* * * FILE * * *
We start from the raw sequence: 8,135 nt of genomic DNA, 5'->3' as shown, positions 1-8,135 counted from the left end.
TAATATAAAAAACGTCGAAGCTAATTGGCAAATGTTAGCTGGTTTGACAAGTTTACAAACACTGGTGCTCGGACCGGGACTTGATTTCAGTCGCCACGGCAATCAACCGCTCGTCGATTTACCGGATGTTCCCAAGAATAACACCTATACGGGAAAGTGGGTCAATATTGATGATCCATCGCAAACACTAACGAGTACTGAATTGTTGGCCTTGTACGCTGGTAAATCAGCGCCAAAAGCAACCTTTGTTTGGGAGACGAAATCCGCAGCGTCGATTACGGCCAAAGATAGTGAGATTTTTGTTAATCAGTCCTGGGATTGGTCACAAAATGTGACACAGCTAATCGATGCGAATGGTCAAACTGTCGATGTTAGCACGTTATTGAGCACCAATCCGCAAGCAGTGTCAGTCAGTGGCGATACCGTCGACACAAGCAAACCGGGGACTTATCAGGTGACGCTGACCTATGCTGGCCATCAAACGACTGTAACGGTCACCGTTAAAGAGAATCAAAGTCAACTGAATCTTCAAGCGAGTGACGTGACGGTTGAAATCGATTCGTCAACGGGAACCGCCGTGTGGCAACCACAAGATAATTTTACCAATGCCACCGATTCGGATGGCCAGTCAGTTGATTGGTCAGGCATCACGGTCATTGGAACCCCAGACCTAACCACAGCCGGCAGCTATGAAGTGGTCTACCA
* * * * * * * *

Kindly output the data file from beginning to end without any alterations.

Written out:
We start from the raw sequence: 8,135 nt of genomic DNA, 5'->3' as shown, positions 1-8,135 counted from the left end.
TAATATAAAAAACGTCGAAGCTAATTGGCAAATGTTAGCTGGTTTGACAAGTTTACAAACACTGGTGCTCGGACCGGGACTTGATTTCAGTCGCCACGGCAATCAACCGCTCGTCGATTTACCGGATGTTCCCAAGAATAACACCTATACGGGAAAGTGGGTCAATATTGATGATCCATCGCAAACACTAACGAGTACTGAATTGTTGGCCTTGTACGCTGGTAAATCAGCGCCAAAAGCAACCTTTGTTTGGGAGACGAAATCCGCAGCGTCGATTACGGCCAAAGATAGTGAGATTTTTGTTAATCAGTCCTGGGATTGGTCACAAAATGTGACACAGCTAATCGATGCGAATGGTCAAACTGTCGATGTTAGCACGTTATTGAGCACCAATCCGCAAGCAGTGTCAGTCAGTGGCGATACCGTCGACACAAGCAAACCGGGGACTTATCAGGTGACGCTGACCTATGCTGGCCATCAAACGACTGTAACGGTCACCGTTAAAGAGAATCAAAGTCAACTGAATCTTCAAGCGAGTGACGTGACGGTTGAAATCGATTCGTCAACGGGAACCGCCGTGTGGCAACCACAAGATAATTTTACCAATGCCACCGATTCGGATGGCCAGTCAGTTGATTGGTCAGGCATCACGGTCATTGGAACCCCAGACCTAACCACAGCCGGCAGCTATGAAGTGGTCTACCA